Angus MacNeil: rose—
Angus MacNeil: rose—
Angus MacNeil: I have heard a number of times that the meaningful vote might or would enable the European Union to give us a bad deal. I argue that it is the contrary. A UK Government with any wit about it would say to their negotiating opponents, “We’ll never get this through Parliament unless it is improved.” It actually strengthens their hand in the negotiations, rather than weakens it,...
Angus MacNeil: Given all that the right hon. Gentleman has been outlining, is it not fascinating that when Brexiteer MPs ask themselves about a vote on Brexit, they fear they will lose it and therefore that Brexit will be reversed? That displays no confidence in their argument at all.
Angus MacNeil: Is my hon. Friend aware that the front page of today’s Financial Times refers to a shortage of doctors? The Tories in Scotland have the cheek to blame the Scottish National party for the lack of doctors, when they are the ones not giving them the visas to get in to the country. The Tories sold out fishing once and then twice. They told us that they would not accept fisheries in the...
Angus MacNeil: Will the hon. Gentleman give way?
Angus MacNeil: Would it not be one of the most supreme ironies of this entire Brexit debacle if, at the end of it, the European Parliament has a meaningful vote and 27 member states have a meaningful vote, but the state that is leaving—and leaving in a state—does not have a meaningful vote?
Angus MacNeil: I am very grateful to the right hon. Gentleman for giving way. It is not clear what the choices are on a meaningful vote. Is a meaningful vote going to be between the deal that might be struck with the European Union on the current status quo, or a deal struck with the European Union and the World Trade Organisation? We need to know that.
Angus MacNeil: To ask the Secretary of State for Environment, Food and Rural Affairs, if the Government will ban single-use coffee cups in its offices.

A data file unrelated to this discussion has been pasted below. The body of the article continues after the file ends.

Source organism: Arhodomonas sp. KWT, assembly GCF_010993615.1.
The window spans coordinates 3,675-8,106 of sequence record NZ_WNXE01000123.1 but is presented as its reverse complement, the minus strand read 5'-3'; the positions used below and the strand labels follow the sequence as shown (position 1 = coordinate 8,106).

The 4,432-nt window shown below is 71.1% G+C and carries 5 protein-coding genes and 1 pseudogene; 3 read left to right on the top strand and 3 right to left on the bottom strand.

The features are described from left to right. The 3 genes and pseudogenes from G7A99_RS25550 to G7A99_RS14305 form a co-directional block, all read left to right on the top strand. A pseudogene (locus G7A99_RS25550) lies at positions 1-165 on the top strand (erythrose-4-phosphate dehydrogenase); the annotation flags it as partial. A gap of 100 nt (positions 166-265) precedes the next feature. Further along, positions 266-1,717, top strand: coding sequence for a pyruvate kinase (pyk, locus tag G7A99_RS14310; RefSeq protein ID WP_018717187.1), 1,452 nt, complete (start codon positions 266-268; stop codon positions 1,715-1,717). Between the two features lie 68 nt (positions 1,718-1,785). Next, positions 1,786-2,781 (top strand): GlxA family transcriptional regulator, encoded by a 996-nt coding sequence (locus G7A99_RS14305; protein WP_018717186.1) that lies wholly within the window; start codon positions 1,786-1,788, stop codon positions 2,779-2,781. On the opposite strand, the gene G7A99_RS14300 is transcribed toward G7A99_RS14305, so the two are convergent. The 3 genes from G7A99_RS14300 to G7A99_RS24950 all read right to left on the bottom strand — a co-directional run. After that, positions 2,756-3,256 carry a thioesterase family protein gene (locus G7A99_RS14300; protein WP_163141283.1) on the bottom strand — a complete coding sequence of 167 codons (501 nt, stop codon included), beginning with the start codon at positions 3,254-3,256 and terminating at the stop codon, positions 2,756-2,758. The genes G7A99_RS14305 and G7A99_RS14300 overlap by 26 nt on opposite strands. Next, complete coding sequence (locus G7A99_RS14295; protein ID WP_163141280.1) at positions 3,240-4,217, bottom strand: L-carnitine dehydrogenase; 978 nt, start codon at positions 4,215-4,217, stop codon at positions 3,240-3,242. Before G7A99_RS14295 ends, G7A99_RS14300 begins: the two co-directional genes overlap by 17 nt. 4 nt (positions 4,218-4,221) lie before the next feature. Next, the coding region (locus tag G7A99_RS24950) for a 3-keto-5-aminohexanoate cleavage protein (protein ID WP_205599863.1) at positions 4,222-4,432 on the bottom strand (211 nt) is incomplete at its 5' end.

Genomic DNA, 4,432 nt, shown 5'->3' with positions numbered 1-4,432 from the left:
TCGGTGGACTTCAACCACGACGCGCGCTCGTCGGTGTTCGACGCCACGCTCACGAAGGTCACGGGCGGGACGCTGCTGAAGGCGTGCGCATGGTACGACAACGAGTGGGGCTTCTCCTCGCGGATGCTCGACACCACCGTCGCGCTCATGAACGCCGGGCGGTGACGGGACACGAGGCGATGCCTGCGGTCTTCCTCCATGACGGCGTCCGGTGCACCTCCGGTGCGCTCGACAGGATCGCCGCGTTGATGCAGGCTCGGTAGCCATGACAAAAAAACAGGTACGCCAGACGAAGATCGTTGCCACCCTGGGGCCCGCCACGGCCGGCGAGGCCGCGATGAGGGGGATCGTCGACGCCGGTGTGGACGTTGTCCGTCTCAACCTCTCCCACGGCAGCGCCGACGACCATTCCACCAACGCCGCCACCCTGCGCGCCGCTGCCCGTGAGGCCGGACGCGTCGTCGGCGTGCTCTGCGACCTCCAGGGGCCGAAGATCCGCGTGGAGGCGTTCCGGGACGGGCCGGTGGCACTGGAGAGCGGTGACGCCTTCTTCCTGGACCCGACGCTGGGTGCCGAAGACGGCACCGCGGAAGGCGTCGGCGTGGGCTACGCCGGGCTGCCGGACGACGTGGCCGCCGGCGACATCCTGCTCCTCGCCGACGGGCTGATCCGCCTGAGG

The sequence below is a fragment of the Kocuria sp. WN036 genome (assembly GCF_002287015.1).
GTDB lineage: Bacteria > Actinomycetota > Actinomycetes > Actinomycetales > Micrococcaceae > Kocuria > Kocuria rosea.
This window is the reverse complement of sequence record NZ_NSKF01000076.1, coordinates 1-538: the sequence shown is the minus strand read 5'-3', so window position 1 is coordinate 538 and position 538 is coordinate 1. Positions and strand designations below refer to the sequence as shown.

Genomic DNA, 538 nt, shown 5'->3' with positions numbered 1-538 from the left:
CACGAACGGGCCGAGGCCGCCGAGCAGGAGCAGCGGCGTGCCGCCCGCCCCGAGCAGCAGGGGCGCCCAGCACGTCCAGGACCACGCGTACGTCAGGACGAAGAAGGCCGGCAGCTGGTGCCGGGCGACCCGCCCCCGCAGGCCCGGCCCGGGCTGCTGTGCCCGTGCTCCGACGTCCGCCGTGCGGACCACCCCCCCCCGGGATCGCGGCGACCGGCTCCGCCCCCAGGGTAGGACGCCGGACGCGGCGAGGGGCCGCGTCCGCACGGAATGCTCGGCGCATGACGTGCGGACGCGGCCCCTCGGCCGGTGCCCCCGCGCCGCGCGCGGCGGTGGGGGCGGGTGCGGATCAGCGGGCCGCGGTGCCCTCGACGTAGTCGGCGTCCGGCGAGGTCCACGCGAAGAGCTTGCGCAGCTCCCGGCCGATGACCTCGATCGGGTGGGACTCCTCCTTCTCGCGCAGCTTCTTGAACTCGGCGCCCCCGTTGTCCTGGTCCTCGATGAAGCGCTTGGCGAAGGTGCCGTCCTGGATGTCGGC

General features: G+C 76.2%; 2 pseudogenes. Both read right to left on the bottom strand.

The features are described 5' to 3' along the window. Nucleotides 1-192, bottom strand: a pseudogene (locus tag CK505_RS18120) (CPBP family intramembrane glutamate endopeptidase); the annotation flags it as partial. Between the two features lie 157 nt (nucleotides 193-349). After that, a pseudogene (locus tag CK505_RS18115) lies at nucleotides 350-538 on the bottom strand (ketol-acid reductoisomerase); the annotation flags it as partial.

Angus MacNeil: The hon. Lady alluded to the stranglehold that the state can have over people’s lives, and one of the biggest strangleholds that the state currently has over people’s lives in the UK is the reprehensible two-child policy. That policy should be changed to make sure that, when people have more than two children, they do indeed have the children’s allowance to help and support...
Angus MacNeil: I just want to be absolutely clear. I think the hon. Lady is suggesting that Northern Ireland has UK abortion at 24 weeks, not Republic of Ireland abortion at 12 weeks. Is that correct?
Angus MacNeil: As Chair of the International Trade Committee, may I take this opportunity to thank the Secretary of State for his courteous phone call to me at the end of last week outlining the situation that he found himself him? These tariffs stem from the very weird belief of the US President that if the US has a deficit with anyone, it is as a result of unfair trading. Given that just about any two...
Angus MacNeil: Put him in the bunker!
Angus MacNeil: To ask the Secretary of State for Transport, what the average flight time is between (a) London City airport and Glasgow and (b) Glasgow and London City airport.
Angus MacNeil: To ask the Secretary of State for the Home Department, whether his Department makes payments to private companies for (a) each person in custody and detention and (b) each person deported in relation to immigration cases.
Angus MacNeil: rose—
Angus MacNeil: On a point of order, Mr Speaker. That was excellent pronunciation, as ever. In the north-west of Scotland, fishing boats have been sold, processing jobs lost and exports lost because the Home Office will not provide visas for such work in Scotland or Northern Ireland. All of that is happening to keep the Home Office happy, essentially. We need seasonal workers from non-EEA countries urgently,...
Angus MacNeil: My hon. Friend is making a fantastic speech that legislators across the world should pay attention to. Will he expand on not the generalities but the exceptions? The House could really do with fully understanding how exceptions lead to further complications. Will he enlighten me?
Angus MacNeil: I have just heard the right hon. Member for Wokingham (John Redwood) invoke a fantastic principle: that a member nation of the United Kingdom has the right to veto a measure of the Union Parliament. He said that English Members can veto what the Union Parliament chooses. Can Scottish Members have that right when it comes to Brexit? Can we veto the imposition on a country where 62% of people...
Angus MacNeil: The right hon. Gentleman shakes his head—one principle for England, and another for Scotland.